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2018 Grateful 8

I was at home at the weekend. A brief in and out to see how the folks were doing. I went to Saturday evening mass, something I usually don’t like to do as I prefer to save my mass till Sunday. Somehow, going on Saturday doesn’t feel quite the same. Yet I was driving in from the airport, and it was on, and they were at it. So I stopped in.

It made a change to be able to understand what was going on. I’m usually straining to catch words I understand and then patching together the essence of what I think is being said. Boys from the village national school were being enrolled in the Confirmation programme, which explained why the church had fewer empty seats than usual.

I sat mid-way down the church. As one of the teachers called out the names of those being enrolled in the programme, they stood up. Amidst the expected Tadhgs and Jameses and Padraigs was a healthy smattering of names I couldn’t pronounce. Amidst the gingers, the blondes, and the brunettes were some fabulous coiled, coarse, and curly locks, including one fab set of dreads. Ireland wasn’t the only country standing up to be counted. I was impressed at the level of diversity in the school.

Back in my day, some 40 years ago, the diversity banner in our class was carried by a lone American. Her name was Phoebe Eaton. She lived in a house out the Dublin Road that was rumoured to have special plug sockets to take American hairdryers and toasters and kettles. For some weird and wonderful reason I’ve still not discovered, I found that fascinating. I’m not even sure if Phoebe made her confirmation with us, I just remember from primary school, an exotic little thing with massive eyes who twanged when she spoke. Strange. I haven’t thought about her in years. And years. [Out of curiosity I googled the name and found a Phoebe Eaton in NYC who is now a journalist. I wonder if they’re one and the same.]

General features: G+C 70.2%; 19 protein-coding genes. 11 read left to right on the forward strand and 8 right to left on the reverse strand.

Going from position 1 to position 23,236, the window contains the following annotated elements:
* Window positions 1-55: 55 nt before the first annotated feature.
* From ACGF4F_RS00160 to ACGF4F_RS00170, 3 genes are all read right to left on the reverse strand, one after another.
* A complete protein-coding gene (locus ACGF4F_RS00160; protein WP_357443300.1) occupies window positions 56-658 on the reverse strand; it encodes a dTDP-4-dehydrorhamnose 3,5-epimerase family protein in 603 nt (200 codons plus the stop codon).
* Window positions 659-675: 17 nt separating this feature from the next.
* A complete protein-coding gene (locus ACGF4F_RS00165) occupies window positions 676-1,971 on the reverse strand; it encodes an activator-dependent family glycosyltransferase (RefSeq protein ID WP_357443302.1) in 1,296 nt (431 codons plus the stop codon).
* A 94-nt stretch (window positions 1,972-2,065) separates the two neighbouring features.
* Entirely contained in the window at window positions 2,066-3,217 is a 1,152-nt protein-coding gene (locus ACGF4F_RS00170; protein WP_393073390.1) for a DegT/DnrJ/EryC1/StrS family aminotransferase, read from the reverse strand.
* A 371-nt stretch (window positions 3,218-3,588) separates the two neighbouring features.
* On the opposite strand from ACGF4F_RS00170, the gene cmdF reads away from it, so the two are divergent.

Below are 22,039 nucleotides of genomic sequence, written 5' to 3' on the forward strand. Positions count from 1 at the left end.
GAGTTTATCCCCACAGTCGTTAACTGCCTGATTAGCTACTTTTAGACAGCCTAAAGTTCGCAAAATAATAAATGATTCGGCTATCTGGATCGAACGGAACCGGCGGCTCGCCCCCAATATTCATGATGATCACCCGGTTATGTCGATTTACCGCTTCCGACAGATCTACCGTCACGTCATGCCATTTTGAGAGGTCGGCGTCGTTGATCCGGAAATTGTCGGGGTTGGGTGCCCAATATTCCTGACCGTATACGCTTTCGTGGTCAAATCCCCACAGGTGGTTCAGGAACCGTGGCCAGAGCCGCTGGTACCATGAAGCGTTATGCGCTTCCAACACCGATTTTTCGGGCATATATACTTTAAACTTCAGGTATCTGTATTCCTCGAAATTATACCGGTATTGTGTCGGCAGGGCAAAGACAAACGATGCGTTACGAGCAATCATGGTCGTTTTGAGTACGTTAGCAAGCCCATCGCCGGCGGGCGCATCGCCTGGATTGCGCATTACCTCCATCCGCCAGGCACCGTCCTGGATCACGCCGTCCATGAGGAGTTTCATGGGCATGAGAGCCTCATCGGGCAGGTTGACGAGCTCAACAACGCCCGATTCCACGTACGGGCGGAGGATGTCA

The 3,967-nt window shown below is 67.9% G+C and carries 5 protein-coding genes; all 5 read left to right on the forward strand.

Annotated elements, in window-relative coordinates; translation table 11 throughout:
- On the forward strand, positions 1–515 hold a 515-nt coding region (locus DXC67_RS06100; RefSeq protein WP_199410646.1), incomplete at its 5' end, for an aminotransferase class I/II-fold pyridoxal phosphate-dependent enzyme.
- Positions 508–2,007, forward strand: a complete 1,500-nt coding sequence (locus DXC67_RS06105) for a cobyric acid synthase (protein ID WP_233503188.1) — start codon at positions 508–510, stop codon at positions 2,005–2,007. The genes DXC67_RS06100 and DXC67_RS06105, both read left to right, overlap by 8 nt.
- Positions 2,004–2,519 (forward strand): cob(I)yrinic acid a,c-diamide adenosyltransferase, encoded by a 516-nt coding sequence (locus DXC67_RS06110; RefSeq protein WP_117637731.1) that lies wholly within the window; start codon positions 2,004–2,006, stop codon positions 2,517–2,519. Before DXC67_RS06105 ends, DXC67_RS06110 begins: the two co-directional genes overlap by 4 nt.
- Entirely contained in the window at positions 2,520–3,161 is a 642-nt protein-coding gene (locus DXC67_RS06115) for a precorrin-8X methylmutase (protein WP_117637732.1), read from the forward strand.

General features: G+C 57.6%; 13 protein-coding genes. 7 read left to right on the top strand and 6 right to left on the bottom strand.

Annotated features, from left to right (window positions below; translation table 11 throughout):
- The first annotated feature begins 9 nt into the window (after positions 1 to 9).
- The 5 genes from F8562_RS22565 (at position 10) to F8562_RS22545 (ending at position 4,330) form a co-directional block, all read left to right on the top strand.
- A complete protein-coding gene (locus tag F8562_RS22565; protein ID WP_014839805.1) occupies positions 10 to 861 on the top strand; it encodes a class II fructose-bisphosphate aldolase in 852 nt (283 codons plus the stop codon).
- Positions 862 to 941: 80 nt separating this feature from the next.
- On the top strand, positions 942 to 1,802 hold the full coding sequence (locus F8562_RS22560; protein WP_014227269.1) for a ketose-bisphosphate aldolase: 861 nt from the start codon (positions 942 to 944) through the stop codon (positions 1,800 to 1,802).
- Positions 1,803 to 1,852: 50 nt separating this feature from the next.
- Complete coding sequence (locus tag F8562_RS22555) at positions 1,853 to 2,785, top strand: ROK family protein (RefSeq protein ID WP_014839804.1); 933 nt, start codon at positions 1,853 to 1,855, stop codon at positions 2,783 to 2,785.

Anyway, by the time I surfaced from my ruminations, a few of the boys were presenting banners representing the seven gifts of the holy spirit. As I watched and listened I noted that the seven boys standing on the altar as representatives of the Confirmation class, well, they were all obviously Irish. The diversity on display, such as it was, amounted to differences in height, weight, and hair colour.

Well, that set me off in a whole new direction.

Was I the only one in the church thinking that this was a little odd? Was I over-reacting? Was there a backstory I wasn’t privy to? Maybe the boys had volunteered. Maybe they had won a competition. Maybe they were being punished 🙂 Had diversity become so entrenched in the school that I, as an outsider, was the only one noticing that it was missing?

This week I’m grateful that my memory still works and that I’m still noticing things. And that Voltaire isn’t around to say ‘Judge a [wo]man by [her] questions rather than by [her] answers.’

 

 

A blessing in disguise

We had a few hours to kill before our Glamping experience was due to start so we hit upon the neighbouring village of Noszvaj. We had plans to see the castle and the caves – caves in which people live today – and then to wander around the wine cellars. We stopped to ask an old lady which path to take to get to the castle and she invited us to church. She said the castle would still be there in an hour but the church service would be over.

IMG_4828 (800x600)IMG_4823 (800x600)Between the four of us, I was the only one to profess an ounce of religion. And it was a Sunday. And I was conscious of my duties. So I left the others to their own devices and headed into mass. Or so I thought.

I sat in the back of this 750-year-0ld church as hymnals were thrust upon me by a series of ladies of indeterminate age. After the fourth had made her offer, the rest sent up a loud chorus: she’s a foreigner. Everyone in the church that day knew I wasn’t Hungarian. And I knew that I was in the wrong church when a woman – and a fashionably dressed woman at that – appeared on the altar.

The second clue I had was when after the first hymn, by request from the lady of the cloth, everyone turned to greet their neighbour, shaking hands and nodding and having a quick chat. Wrong order here – we [RCs] don’t get around to that till nearly the end. And then it’s not so much of a chat but more a quick ‘peace be with you’.

A couple of hymns were a little on the pop-side of the bible. It was hilarious to see some of the headscarfed oldies pew-dancing to the beat.